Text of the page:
This Week’s Drought Summary: Warmer than normal temperatures were common this week over the eastern half of the continental U.S., while temperatures were primarily near normal over the western half, with a few exceptions. Moderate to heavy precipitation was common this week along and east of the Interstate 35 corridor, excepting parts of the Northeast and the Florida Peninsula. In the West, moderate to heavy precipitation also fell in some of the higher elevation areas. For more details on the geographic distribution of precipitation and temperature anomalies, please see the regional paragraphs below. The only exceptional drought occurring in the United States, on Maui, was removed this week after a major precipitation event in Hawaii, where other improvements were also made. Heavy rainfall in northern and eastern Puerto Rico also ended the moderate drought there. In the central and eastern continental U.S., drought conditions generally improved in areas that received heavier precipitation, while some degradation occurred in locations in Texas and Oklahoma that remained drier. The depiction of moderate drought and abnormal dryness also changed in Idaho, Washington, and Oregon, where recent precipitation (or lack thereof) affected mountain snowpack and short-term precipitation deficits. For more details on changes made to the drought depiction, please see the regional paragraphs.
South: Most of the South had warmer than normal temperatures this week, though widespread rainfall led to reduction in drought conditions in parts of the region. Temperatures ranged from 10 to 15 degrees warmer than normal in Mississippi and Tennessee to generally 5 to 10 degrees above normal in Oklahoma and Texas. Excluding south Texas, moderate to heavy rain fell across the portion of the region to the east of the Interstate 35 corridor. The highest rain amounts, with some locations exceeding 3 inches, fell upon north-central Texas, southeast Oklahoma, Arkansas, far northeast Louisiana, and northern Mississippi. The heavy rain in east Texas and adjacent portions of Louisiana, Arkansas, and southeast Oklahoma led to improvement in drought and abnormally dry conditions in these areas, where short-term precipitation shortages were lessened, and streamflow improved. In areas west of the more widespread precipitation in Texas and Oklahoma, some of the drought and abnormally dry areas were expanded where short-term precipitation deficits grew.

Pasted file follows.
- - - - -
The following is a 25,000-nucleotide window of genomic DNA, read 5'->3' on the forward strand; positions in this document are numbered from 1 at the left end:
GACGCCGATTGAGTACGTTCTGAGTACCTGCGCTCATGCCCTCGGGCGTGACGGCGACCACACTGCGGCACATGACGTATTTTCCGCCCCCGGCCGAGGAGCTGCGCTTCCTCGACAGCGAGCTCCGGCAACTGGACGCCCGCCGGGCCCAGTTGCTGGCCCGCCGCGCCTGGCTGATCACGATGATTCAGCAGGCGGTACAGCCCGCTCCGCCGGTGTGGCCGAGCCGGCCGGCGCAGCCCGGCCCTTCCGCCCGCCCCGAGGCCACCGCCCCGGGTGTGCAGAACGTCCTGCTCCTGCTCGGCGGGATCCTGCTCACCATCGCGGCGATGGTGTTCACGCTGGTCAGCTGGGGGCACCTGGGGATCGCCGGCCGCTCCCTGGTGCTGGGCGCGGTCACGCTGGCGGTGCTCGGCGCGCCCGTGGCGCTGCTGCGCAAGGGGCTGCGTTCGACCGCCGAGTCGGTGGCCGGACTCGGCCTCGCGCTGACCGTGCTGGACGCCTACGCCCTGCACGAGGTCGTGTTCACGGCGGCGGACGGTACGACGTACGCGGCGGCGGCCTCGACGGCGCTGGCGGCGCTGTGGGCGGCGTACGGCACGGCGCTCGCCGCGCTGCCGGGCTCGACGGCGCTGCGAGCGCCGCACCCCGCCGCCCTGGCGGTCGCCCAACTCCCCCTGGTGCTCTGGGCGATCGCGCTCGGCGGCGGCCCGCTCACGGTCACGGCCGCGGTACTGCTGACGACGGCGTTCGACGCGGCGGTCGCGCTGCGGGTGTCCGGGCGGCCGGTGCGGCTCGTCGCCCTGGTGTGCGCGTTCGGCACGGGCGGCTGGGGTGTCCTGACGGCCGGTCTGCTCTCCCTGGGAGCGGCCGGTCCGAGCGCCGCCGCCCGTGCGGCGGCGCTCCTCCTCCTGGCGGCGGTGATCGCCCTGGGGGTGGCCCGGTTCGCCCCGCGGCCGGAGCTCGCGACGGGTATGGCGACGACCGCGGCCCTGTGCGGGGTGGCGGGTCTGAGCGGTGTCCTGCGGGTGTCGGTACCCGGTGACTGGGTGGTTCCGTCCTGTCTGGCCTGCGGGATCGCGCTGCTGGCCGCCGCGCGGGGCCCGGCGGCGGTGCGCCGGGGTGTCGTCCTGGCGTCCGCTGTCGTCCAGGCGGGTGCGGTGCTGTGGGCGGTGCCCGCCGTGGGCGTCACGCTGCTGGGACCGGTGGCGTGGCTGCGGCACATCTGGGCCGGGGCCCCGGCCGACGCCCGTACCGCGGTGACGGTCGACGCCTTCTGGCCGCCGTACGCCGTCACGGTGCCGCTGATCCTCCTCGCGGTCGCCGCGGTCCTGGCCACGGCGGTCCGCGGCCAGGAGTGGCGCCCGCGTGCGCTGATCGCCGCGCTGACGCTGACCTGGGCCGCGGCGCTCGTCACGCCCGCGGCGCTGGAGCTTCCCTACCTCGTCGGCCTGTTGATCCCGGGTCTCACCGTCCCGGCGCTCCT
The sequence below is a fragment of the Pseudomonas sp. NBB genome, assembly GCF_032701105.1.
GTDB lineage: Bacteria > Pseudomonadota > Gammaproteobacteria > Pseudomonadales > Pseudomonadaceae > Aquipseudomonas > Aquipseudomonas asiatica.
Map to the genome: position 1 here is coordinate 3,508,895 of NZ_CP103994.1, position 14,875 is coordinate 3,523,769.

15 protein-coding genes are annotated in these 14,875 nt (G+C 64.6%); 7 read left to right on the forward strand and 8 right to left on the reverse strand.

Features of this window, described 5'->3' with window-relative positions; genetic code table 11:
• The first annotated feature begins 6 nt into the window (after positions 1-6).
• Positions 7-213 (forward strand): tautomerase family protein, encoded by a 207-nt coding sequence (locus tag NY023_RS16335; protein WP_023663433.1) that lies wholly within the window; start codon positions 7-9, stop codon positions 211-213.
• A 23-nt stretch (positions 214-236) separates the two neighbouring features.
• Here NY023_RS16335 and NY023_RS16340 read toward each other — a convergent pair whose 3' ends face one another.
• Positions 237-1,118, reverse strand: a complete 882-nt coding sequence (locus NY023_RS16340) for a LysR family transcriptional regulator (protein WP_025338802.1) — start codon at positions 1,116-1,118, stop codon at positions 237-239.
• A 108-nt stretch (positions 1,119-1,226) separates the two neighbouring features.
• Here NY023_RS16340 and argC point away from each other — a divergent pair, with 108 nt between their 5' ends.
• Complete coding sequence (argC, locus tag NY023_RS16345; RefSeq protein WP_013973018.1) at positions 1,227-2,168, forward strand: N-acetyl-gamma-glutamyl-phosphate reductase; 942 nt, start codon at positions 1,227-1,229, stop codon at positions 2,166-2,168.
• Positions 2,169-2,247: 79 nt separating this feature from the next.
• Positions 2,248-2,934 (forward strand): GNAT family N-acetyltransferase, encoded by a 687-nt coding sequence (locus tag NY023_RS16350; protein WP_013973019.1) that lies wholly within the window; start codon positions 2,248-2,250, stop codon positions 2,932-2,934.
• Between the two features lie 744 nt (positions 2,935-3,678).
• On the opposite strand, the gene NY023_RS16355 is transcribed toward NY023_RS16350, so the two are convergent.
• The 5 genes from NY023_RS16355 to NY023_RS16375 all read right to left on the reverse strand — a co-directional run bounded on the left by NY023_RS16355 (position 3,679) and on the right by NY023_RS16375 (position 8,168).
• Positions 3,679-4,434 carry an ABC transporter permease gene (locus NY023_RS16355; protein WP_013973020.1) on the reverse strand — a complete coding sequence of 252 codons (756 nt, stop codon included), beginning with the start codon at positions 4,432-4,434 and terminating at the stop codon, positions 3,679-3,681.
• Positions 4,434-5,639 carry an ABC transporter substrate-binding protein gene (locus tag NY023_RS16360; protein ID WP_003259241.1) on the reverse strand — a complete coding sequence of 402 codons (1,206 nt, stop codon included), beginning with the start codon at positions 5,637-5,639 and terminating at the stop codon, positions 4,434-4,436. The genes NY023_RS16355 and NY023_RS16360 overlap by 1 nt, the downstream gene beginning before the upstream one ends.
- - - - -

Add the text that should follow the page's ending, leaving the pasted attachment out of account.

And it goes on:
Looking Ahead: Another winter storm system is forecast to traverse the Central Plains, Midwest, and eastern continental U.S. from Thursday, January 16 into the weekend of Saturday the 18th, delivering widespread rain, snow, and a mix of winter precipitation types. For Jan. 16-21, the National Weather Service Weather Prediction Center is forecasting over three-quarters of an inch of precipitation in a widespread area from coastal central and northern California northward through the high elevation areas of western Washington and Oregon. Precipitation is also forecast in the central and northern Sierra Nevada, and in some of the high elevation regions of the Rocky Mountain Front Ranges and Intermountain West. Widespread precipitation is forecast from West Texas northeastward along and north of the Interstates 44 and 70 corridors and in the Ohio Valley and Northeast, where amounts may exceed an inch in some areas. Temperatures will vary in the High Plains and West during this period, while generally warmer than normal conditions over the eastern continental U.S during the first half of the weekend are forecast to be replaced by colder than normal weather afterward. For Jan. 21-25, the National Weather Service Climate Prediction Center is forecasting mainly warmer than normal temperatures from the High Plains westward, and below-normal temperatures in the South, Southeast, and Northeast. Below-normal precipitation is favored during this period in the Northeast, Great Lakes and Ohio Valley, while above-normal precipitation is favored in the Pacific Northwest, the Central and Southern Great Plains, and areas in between.